Monday, July 30, 2012
Rowing like an Olympian
I did BodyPump yesterday and increased my weight for the squats and the back track. Then in the afternoon during Club Gecko I got on the rowing machine again. I realised just as we got to the gym that I could watch the Olympic highlights on the 4pm repeat show if I walked on the treadmill, but after a brief struggle with myself I rowed first -- where I couldn't plug into TV sound and I couldn't see the TV on the Olympic channel except on the back stretch of my row if I leaned back a bit. I did 12 minutes again and improved my distance to 1.97 km (so close to my goal of 2 km! I really sprinted at the end) before jumping on the treadmill for a slow 15 min walk and some Olympic viewing.
Australians have been doing really well in the rowing so there has been a lot of coverage, and this morning I did some research. By coincidence, all races are 2 km; about the same distance I am doing at the moment. I had no idea that was the case, and I've even been a bit frustrated that they never announce before a race how long it will be; it is easier to get excited when you know the finish line is coming up. But they are all a standard 2000 meters these days.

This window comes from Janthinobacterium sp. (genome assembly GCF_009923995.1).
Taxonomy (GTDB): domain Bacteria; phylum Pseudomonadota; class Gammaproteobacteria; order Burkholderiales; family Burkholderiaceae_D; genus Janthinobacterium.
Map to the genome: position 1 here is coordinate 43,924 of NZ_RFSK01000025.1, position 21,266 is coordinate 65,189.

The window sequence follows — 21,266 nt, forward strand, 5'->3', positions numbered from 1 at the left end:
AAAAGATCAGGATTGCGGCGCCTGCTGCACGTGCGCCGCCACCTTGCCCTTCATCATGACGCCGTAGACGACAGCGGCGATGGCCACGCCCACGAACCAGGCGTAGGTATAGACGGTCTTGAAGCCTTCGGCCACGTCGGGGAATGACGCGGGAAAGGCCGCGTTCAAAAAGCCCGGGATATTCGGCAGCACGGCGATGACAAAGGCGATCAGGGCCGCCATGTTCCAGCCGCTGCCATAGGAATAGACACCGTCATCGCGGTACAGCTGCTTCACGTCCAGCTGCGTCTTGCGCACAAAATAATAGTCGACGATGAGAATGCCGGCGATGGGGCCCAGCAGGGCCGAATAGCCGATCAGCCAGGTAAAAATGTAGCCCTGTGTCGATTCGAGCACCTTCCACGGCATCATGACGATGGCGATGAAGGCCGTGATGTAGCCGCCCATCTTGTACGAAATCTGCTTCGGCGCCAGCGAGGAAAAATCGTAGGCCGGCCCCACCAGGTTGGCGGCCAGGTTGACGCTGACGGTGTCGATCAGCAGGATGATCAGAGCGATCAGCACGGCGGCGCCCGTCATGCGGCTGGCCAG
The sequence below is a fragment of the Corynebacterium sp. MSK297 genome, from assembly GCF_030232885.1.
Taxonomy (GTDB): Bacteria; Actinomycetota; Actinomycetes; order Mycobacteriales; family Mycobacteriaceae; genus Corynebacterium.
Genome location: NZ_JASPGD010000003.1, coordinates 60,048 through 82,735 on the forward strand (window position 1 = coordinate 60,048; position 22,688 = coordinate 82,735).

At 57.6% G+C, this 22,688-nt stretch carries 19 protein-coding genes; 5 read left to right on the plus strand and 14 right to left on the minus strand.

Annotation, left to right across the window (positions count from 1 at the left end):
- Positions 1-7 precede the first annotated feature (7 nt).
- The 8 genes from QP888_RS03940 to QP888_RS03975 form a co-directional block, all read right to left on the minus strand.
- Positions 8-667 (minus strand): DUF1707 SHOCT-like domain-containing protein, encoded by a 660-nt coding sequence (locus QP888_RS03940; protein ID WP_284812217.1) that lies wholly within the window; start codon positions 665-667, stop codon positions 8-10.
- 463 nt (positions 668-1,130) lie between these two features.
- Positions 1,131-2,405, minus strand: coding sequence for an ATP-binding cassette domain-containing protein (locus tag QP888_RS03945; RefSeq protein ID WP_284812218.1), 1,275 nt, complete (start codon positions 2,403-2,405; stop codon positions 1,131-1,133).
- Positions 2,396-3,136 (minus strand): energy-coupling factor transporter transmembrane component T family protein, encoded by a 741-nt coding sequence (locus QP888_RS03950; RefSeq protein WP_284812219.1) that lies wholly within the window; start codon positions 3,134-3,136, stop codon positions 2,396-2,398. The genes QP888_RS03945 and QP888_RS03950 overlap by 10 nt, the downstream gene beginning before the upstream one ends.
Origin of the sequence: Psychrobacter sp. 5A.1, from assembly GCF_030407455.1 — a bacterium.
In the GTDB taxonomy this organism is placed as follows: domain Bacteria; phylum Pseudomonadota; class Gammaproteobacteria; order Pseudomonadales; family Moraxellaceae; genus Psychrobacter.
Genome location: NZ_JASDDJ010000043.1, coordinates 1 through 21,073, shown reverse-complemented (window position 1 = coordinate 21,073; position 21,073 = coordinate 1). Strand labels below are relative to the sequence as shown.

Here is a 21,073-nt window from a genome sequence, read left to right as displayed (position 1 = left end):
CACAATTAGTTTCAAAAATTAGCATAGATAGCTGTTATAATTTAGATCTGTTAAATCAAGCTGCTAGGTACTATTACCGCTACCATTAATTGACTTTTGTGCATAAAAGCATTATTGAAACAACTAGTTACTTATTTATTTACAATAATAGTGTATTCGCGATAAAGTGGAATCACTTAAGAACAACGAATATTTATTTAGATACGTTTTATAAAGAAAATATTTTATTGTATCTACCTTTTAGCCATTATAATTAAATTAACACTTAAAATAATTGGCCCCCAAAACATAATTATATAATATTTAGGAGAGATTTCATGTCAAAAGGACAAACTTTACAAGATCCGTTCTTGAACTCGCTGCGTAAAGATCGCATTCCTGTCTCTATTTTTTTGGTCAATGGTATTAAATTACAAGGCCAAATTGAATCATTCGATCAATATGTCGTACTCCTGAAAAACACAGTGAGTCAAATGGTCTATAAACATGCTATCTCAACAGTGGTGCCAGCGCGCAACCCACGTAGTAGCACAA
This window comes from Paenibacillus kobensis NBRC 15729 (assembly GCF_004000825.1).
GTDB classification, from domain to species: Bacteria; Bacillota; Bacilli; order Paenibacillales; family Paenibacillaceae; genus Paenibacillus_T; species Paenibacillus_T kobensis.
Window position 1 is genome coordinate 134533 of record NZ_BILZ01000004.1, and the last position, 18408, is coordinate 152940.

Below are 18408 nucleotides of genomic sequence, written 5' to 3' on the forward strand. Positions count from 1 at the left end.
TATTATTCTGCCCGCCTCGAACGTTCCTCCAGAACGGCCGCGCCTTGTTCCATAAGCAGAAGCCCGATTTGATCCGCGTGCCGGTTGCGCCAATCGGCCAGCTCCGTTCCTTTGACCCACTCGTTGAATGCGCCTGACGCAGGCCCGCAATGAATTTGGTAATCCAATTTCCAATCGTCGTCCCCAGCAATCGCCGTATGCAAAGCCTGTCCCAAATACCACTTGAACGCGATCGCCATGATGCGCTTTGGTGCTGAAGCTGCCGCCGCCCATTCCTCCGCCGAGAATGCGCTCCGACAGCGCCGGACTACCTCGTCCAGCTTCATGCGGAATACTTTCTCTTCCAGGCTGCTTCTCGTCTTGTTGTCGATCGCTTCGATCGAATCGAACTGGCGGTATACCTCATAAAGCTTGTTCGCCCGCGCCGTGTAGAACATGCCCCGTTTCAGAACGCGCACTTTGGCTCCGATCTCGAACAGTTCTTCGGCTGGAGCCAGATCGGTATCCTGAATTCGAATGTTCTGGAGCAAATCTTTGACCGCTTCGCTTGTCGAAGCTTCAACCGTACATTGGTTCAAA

The single women's sculls, the most comparable to me on my machine, were being won in a bit under 8 mins. The losers go over that, of course. I am going to call it 8 mins for convenience; that is a speed of 15 kmph. It takes me 12 mins to go (very close to) the same distance at my speed of (nearly) 10 kmph. I am 2/3 the speed of an Olympian! I think that is awesome! Especially considering I have only been doing this for a week. There are not many sports I could claim to be 2/3 as good as an Olympian. If I moved to a country with no history of rowing maybe I could make the team, like that swimmer a couple of Olympics ago who could barely swim the whole distance and came in a couple of minutes after the rest of the competitors.
Oh, and I heard a commentator say that the rowers (in this case I think it was 4 men) were doing 35 strokes per minute, which is the same as I do on the machine when I am sprinting. So I have that at Olympic standard too. Sort of. For about 30 seconds.
Of course I have no idea, despite my attempts at research, how a rowing machine compares to being in a real boat. I have the resistance set to 5 out of 10, but I read that the drag on a real boat is proportional to your weight so I don't know what 5 out of 10 means in real terms.
Anyway, all this so cool.
No gym today, as Tim has the car; and also my dad is visiting.
photo by Singapore 2010 Youth Olympic Games